The Future of Home Heating
The UK government has set a target to achieve ‘net zero’ carbon emissions by 2050 and, in order to meet this, gas boilers are going to need to be phased out; this will affect 85% of UK homes.
Currently, whilst there are renewable options currently available which will aid in cutting carbon emissions, they can be very costly, inconvenient to install, and potentially ineffective in UK homes; which are some of the oldest and least insulated in Europe.
The Problem With Gas
Around 20% of the UK’s greenhouse-gas emissions come from our homes with this coming predominantly from the natural gas used for heating and hot-water.
One solution is to generate electricity through carbon-free methods and use this ‘clean’ power with around 50% of all UK electricity is already low-carbon and this figure expected to increase to 83% by 2040. However, electricity is considerably more expensive than gas and so electric heating might prove too expensive. Natural gas is one of the cheapest methods of heating our homes with one kilowatt hour (kWh) of mains gas costing around 4p in comparison to electricity which costs 16-20p per kWh.
So, whilst the UK government needs to remove gas boilers from UK homes, most householders are understandably reluctant. At present there are still more than 1.5m new gas boilers being installed every year in comparison to just 20k homes being converted to low-carbon heating each year.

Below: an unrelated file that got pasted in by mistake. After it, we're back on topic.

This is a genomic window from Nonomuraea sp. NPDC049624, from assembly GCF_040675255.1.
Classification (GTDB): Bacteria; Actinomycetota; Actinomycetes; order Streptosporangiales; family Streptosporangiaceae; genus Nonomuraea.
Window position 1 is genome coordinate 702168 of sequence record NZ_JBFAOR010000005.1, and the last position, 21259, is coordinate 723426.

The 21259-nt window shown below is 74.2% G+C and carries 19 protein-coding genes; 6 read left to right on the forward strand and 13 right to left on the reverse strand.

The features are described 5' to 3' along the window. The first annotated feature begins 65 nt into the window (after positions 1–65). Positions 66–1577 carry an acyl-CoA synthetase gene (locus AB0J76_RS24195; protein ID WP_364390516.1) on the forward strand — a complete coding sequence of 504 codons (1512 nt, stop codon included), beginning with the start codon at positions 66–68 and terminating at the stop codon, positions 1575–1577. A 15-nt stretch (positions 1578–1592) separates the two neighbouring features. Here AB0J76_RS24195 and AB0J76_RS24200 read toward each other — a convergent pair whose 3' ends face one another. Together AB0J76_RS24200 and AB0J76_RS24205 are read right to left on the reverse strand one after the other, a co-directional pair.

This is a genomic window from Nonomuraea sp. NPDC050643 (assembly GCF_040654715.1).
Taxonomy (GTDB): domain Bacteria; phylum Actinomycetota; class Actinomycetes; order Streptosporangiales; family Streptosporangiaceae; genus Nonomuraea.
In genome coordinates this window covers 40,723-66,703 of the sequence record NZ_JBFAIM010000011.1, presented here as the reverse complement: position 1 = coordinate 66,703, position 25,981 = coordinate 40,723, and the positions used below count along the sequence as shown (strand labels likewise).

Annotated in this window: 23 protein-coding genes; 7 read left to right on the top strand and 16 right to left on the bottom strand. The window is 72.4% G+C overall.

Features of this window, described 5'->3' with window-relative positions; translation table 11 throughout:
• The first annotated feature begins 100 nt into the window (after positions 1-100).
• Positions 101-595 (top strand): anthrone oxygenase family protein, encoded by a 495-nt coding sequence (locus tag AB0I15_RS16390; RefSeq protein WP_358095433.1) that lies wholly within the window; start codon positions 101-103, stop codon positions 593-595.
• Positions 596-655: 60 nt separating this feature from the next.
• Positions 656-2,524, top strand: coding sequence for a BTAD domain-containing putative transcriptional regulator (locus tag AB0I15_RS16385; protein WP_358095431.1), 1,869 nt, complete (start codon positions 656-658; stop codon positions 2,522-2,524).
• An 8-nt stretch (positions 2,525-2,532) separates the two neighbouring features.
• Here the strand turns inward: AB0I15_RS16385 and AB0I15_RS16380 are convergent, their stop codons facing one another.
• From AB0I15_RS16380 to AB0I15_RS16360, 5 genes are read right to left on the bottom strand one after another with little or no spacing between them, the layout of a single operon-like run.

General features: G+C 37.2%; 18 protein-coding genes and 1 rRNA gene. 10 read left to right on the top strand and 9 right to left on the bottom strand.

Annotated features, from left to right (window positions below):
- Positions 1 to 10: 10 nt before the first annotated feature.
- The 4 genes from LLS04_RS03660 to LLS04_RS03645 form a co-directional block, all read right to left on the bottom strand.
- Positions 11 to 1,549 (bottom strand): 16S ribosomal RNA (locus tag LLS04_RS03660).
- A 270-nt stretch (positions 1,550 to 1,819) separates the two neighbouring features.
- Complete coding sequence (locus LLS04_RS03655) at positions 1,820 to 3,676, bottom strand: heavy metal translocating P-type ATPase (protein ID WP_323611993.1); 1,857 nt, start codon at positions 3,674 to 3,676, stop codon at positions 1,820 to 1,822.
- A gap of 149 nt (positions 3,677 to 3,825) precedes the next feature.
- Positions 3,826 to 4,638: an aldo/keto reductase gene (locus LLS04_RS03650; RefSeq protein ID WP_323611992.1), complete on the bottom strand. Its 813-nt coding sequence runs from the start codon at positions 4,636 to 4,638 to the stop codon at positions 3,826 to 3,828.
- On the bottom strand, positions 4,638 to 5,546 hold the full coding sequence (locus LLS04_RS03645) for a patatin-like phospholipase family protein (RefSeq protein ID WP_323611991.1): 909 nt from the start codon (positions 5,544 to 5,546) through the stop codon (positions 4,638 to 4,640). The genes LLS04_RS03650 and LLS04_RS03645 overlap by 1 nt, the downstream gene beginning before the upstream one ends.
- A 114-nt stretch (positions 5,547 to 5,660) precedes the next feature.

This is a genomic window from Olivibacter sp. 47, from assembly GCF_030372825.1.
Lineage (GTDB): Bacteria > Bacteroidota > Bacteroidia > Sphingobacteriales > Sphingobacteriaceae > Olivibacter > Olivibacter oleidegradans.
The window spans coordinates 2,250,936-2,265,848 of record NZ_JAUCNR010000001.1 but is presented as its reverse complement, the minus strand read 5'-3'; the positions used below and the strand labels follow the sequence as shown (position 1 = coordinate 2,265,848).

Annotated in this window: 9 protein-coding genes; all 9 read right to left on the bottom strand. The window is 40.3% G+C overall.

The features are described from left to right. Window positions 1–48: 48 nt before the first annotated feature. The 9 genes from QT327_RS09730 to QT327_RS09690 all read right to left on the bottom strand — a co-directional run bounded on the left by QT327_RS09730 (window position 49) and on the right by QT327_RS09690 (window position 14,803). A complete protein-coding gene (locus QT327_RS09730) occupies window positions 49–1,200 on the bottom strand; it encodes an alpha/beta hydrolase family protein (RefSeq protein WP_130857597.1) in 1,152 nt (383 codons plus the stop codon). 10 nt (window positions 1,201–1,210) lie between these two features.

There is no single alternative to fossil fuels but the three main contenders are: air source heat pumps, hydrogen boilers, and heat networks.
The Cost of Progress
In addition to scrapping gas boilers, the UK government also wants as many homes as possible to achieve Energy Performance Certificate (EPC) band C by 2035 to cut energy consumption. However, the average cost to improve a home in EPC band D-G is £8.5k with older this figure rising to £10k for older and larger homes.
Various grants and incentives have been suggested to encourage householders to improve energy efficiency, such as stamp duty rebates, VAT cuts, and green mortgages, but finding financial support is proving hard for homeowners, especially since the early axing of the Green Homes Grant.
What Can I Do
Insulation keeps you warmer in winter and cooler in summer but you will need to ensure your home has adequate ventilation.
The below are some low-cost upgrades:
- Loft insulation – 270mm is the recommended minimum
- Hot-water tank insulation – also known as ‘lagging’
- Draughtproofing – particularly around doors and windows
Floor insulation, underfloor heating, solid-wall insulation, and double-glazing could also be included as part of a bigger job such as an extension or renovation.
If your home is off the main gas grid in a rural area, then a heat network or hydrogen grid is less likely to reach you; therefore a heat pump is likely to be your most sensible option. Check your home has outside space for an external heat pump, inside space for a hot-water cylinder, and has an EPC rating of C or above.
Heat network zones and hydrogen trials will soon be underway so take advantage if there is one near you; you can also contact the local council for their plans on these.
The Renewable Heat Incentive (RHI) is due to be replaced in April 2022 by the Clean Heat Grant, which will be less generous in some instances, so check whether the RHI would work better for you now.
Do not rush to rip out your existing boiler if it is efficient as there are currently no plans to force anyone to replace these. Gas boilers will be phased out by low-carbon alternatives as part of the natural replacement cycle so wait until your boiler needs replacing before deciding on the best system for your home.